UPDATE: Paragraph three was updated to reflect the last sentence of paragraph three which was update from “A recent Coast Guard review of parasailing marine casualty incidents revealed that there has not been a passenger injury or death due to a parted parasail tow-line since 2013” to remove the word injury and change from 2013 to 2012 as reflected below.
The Coast Guard’s Office of Investigations and Casualty Analysis provided an update on Coast Guard oversight of parasailing operations…
Parasailing related casualties rose from 2009 to 2012 and included several highly visible incidents involving passenger fatalities. In response, the Coast Guard used results from the resultant casualty investigations as a means to drive the focus of compliance inspections and voluntary vessel exams on vessels that conduct parasailing excursions. Furthermore, a multifaceted approach to improving safety was launched including the publication of several safety alerts, the creation of parasail industry safety days and the development of non-regulatory parasail operational and equipment standards.
In order to deter unsafe operations, parasailing vessel masters were criminally prosecuted for maritime negligence under the Seaman’s Manslaughter Act. This occurred in 2009 and 2011 after parasail masters involved in fatal accidents were found to have negligently operated their vessels with passengers aloft by failing to check National Weather Service forecasts that predicted thunder storms and strong winds in the operating areas..
The good news is that the parasailing industry’s overall safety record has improved dramatically since 2012. It appears that enforcement efforts, industry outreach and the establishment of voluntary American Society for Testing and Materials, or ASTM, standards have combined to reduce parasailing casualties despite an estimated 150 percent overall increase in parasail operations since 2005. A recent Coast Guard review of parasailing marine casualty incidents revealed that there has not been a passenger death due to a parted parasail tow-line since 2012.
In January 2012, the Coast Guard requested that the Water Sports Industry Association, or WSIA, develop voluntary standards for the parasailing industry using the ASTM standards consensus process. A subcommittee was formally established in the fall of 2012 and ASTM F2399 “Guide for Monitoring Weather Conditions for Safe Parasail Operation” was published in April of 2013 to address the primary contributing factor to the majority of past parasailing related injuries and deaths. A second more comprehensive ASTM standard was published in September 2014 that includes new equipment and crew competency provisions.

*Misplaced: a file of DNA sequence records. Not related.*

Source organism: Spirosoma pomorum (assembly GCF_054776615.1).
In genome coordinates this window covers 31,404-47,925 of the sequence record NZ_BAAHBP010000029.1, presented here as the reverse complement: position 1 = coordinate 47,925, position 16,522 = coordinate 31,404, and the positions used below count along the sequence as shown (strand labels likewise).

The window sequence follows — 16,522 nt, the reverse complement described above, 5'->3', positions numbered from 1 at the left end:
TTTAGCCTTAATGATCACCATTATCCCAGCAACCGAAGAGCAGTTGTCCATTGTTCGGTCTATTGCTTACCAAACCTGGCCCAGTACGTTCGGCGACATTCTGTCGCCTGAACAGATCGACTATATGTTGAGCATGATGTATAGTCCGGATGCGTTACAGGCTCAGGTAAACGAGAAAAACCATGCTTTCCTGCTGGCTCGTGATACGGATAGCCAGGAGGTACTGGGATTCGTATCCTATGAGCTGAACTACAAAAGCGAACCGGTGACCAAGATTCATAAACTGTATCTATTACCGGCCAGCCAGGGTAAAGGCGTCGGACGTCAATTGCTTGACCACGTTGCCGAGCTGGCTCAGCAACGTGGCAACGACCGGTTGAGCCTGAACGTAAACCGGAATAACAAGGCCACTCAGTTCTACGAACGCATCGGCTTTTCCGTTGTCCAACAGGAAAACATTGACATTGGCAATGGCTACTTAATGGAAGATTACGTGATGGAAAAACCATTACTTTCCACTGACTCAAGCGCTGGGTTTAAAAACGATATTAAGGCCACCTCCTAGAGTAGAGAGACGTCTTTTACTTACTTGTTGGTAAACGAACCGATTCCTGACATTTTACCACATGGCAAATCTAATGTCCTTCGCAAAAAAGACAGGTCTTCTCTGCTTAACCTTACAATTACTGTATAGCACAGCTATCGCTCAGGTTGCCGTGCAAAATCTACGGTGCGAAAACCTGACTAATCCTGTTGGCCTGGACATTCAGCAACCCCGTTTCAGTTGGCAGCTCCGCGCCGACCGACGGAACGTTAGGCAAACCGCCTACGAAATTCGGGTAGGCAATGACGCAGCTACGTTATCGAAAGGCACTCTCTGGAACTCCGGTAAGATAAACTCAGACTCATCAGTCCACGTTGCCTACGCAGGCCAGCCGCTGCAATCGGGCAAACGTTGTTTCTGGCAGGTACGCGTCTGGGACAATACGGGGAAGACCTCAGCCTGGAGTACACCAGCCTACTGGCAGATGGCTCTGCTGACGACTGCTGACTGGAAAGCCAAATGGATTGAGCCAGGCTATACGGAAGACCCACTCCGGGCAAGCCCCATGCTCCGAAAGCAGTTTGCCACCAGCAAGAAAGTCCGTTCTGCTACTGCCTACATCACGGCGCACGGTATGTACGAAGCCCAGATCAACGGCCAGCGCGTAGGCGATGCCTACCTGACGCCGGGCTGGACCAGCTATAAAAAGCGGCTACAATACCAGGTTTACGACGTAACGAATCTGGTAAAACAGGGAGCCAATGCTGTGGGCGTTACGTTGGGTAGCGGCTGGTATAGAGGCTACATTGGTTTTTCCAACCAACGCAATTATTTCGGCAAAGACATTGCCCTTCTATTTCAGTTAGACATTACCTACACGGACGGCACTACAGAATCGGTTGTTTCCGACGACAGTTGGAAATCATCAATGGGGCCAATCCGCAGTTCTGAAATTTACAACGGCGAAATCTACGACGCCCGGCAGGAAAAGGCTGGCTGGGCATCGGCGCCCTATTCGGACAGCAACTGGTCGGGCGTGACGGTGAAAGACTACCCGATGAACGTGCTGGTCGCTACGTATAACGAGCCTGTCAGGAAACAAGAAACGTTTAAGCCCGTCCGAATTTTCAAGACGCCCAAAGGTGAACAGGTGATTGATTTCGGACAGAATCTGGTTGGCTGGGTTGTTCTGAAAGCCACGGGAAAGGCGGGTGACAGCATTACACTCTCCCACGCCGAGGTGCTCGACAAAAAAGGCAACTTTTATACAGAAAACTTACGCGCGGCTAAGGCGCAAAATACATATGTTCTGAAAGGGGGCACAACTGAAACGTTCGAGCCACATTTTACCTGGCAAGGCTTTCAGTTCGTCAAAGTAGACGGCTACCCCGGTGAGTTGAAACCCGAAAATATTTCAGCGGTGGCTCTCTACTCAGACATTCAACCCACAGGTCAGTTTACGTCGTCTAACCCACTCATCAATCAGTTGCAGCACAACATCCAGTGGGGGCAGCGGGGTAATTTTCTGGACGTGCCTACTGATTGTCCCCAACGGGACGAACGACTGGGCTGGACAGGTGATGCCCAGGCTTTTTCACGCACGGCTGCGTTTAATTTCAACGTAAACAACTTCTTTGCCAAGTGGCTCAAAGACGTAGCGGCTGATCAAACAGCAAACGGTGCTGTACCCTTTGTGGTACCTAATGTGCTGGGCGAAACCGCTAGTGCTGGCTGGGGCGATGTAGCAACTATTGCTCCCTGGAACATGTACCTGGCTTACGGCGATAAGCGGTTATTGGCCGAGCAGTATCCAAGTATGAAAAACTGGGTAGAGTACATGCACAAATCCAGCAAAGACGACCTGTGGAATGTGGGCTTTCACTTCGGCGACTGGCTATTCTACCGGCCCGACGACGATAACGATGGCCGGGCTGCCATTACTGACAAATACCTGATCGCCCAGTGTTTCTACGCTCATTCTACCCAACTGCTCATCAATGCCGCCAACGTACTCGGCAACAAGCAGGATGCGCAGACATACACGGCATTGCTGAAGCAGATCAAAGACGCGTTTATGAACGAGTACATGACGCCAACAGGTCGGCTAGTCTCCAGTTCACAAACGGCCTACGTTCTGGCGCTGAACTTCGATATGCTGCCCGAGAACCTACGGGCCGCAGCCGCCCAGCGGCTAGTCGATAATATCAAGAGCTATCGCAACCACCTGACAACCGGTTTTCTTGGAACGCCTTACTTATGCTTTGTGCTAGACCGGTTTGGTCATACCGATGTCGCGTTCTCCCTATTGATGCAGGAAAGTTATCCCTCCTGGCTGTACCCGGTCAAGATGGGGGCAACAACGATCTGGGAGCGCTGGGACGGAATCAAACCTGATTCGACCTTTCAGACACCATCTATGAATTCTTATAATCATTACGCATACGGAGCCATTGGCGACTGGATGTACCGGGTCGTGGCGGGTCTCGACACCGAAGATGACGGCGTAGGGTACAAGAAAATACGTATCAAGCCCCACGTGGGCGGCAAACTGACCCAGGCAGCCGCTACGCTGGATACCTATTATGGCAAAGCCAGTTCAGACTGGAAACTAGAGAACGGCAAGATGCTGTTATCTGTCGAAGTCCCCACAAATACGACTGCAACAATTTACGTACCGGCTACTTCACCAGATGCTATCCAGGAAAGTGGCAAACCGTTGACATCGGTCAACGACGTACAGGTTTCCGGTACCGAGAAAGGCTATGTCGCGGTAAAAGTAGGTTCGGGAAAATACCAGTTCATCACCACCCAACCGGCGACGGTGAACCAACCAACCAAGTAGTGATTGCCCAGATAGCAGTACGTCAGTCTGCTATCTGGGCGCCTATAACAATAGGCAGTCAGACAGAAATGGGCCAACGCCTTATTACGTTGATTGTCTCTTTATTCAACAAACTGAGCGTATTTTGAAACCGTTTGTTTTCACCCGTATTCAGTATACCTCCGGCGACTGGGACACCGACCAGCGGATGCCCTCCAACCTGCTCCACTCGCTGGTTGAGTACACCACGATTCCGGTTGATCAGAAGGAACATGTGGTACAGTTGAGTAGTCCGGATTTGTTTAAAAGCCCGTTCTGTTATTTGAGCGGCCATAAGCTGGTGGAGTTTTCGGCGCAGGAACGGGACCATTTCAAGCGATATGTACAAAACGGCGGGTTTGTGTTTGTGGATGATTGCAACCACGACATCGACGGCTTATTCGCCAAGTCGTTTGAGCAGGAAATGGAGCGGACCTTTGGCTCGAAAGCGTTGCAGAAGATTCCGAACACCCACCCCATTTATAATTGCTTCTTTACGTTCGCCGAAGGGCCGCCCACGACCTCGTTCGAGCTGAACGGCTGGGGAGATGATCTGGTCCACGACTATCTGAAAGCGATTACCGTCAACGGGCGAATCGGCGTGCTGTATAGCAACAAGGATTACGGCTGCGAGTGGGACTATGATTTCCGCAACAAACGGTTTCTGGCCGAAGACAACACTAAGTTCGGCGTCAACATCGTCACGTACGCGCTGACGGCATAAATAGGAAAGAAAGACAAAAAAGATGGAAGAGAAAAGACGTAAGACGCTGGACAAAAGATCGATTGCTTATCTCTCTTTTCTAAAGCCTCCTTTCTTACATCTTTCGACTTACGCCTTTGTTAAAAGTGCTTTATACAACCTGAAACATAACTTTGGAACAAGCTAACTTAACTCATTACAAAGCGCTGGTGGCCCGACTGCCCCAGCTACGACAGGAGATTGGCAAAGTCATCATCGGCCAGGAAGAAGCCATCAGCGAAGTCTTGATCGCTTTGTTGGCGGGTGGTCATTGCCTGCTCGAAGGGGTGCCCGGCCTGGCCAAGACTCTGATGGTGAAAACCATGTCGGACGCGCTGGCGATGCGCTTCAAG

Certain states with large scale parasailing operations are also addressing parasail safety. Most notably, Florida passed a new law in October of 2014 that adopted parasailing weather protocols using the ASTM F2399.
The Coast Guard currently plans to continue to monitor compliance with the ASTM parasailing standards and their effectiveness. The non-regulatory approach appears to be working well. However, future incidents will be thoroughly investigated and tracked to ensure any new threats to safety are rapidly addressed.
A few facts about parasailing:
• It is estimated that more than 3 million passengers participate in a parasailing excursion on U.S. waters each year.
• There is a known fleet of 325 parasailing vessels conducting operations in U.S. waters.
• 135 (42 percent) of the vessels carry more than 6 passengers and are inspected and certified by the Coast Guard.
• 190 (58 percent) of the vessels carry less than six passengers and are not inspected by the Coast Guard.
• The total inspected fleet of 135 parasailing vessels represents a 150 percent increase from the 2005 fleet.
• Federal regulations for small passenger and uninspected passenger vessels do not have provisions covering parasailing equipment or operations.
This blog is not a replacement or substitute for the formal posting of regulations and updates or existing processes for receiving formal feedback of the same. Links provided on this blog will direct the reader to official source documents, such as the Federal Register, Homeport and the Code of Federal Regulations. These documents remain the official source for regulatory information published by the Coast Guard.